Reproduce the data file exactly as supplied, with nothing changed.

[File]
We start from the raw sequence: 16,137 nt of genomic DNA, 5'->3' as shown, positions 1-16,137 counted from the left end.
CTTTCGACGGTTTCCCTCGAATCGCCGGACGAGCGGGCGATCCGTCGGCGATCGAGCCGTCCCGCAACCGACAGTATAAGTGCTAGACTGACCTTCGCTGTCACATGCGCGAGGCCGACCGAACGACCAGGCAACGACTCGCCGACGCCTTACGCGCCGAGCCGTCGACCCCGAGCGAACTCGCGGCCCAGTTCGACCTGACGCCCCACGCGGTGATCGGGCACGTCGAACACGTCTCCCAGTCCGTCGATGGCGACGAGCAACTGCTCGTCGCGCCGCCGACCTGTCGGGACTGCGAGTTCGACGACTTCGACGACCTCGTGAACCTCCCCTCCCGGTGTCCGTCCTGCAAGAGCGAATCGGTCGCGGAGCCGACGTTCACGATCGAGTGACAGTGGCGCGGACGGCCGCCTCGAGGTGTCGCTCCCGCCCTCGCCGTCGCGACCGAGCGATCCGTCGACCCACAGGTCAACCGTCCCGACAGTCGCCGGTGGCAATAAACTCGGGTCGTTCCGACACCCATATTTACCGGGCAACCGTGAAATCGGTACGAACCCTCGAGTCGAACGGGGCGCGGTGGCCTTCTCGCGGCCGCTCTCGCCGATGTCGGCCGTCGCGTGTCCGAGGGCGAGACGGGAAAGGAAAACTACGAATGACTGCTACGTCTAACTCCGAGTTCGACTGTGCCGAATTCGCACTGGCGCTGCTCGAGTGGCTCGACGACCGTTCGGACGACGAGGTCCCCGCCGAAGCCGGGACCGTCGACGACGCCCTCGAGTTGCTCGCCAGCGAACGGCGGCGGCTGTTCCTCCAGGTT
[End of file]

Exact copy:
We start from the raw sequence: 16,137 nt of genomic DNA, 5'->3' as shown, positions 1-16,137 counted from the left end.
CTTTCGACGGTTTCCCTCGAATCGCCGGACGAGCGGGCGATCCGTCGGCGATCGAGCCGTCCCGCAACCGACAGTATAAGTGCTAGACTGACCTTCGCTGTCACATGCGCGAGGCCGACCGAACGACCAGGCAACGACTCGCCGACGCCTTACGCGCCGAGCCGTCGACCCCGAGCGAACTCGCGGCCCAGTTCGACCTGACGCCCCACGCGGTGATCGGGCACGTCGAACACGTCTCCCAGTCCGTCGATGGCGACGAGCAACTGCTCGTCGCGCCGCCGACCTGTCGGGACTGCGAGTTCGACGACTTCGACGACCTCGTGAACCTCCCCTCCCGGTGTCCGTCCTGCAAGAGCGAATCGGTCGCGGAGCCGACGTTCACGATCGAGTGACAGTGGCGCGGACGGCCGCCTCGAGGTGTCGCTCCCGCCCTCGCCGTCGCGACCGAGCGATCCGTCGACCCACAGGTCAACCGTCCCGACAGTCGCCGGTGGCAATAAACTCGGGTCGTTCCGACACCCATATTTACCGGGCAACCGTGAAATCGGTACGAACCCTCGAGTCGAACGGGGCGCGGTGGCCTTCTCGCGGCCGCTCTCGCCGATGTCGGCCGTCGCGTGTCCGAGGGCGAGACGGGAAAGGAAAACTACGAATGACTGCTACGTCTAACTCCGAGTTCGACTGTGCCGAATTCGCACTGGCGCTGCTCGAGTGGCTCGACGACCGTTCGGACGACGAGGTCCCCGCCGAAGCCGGGACCGTCGACGACGCCCTCGAGTTGCTCGCCAGCGAACGGCGGCGGCTGTTCCTCCAGGTT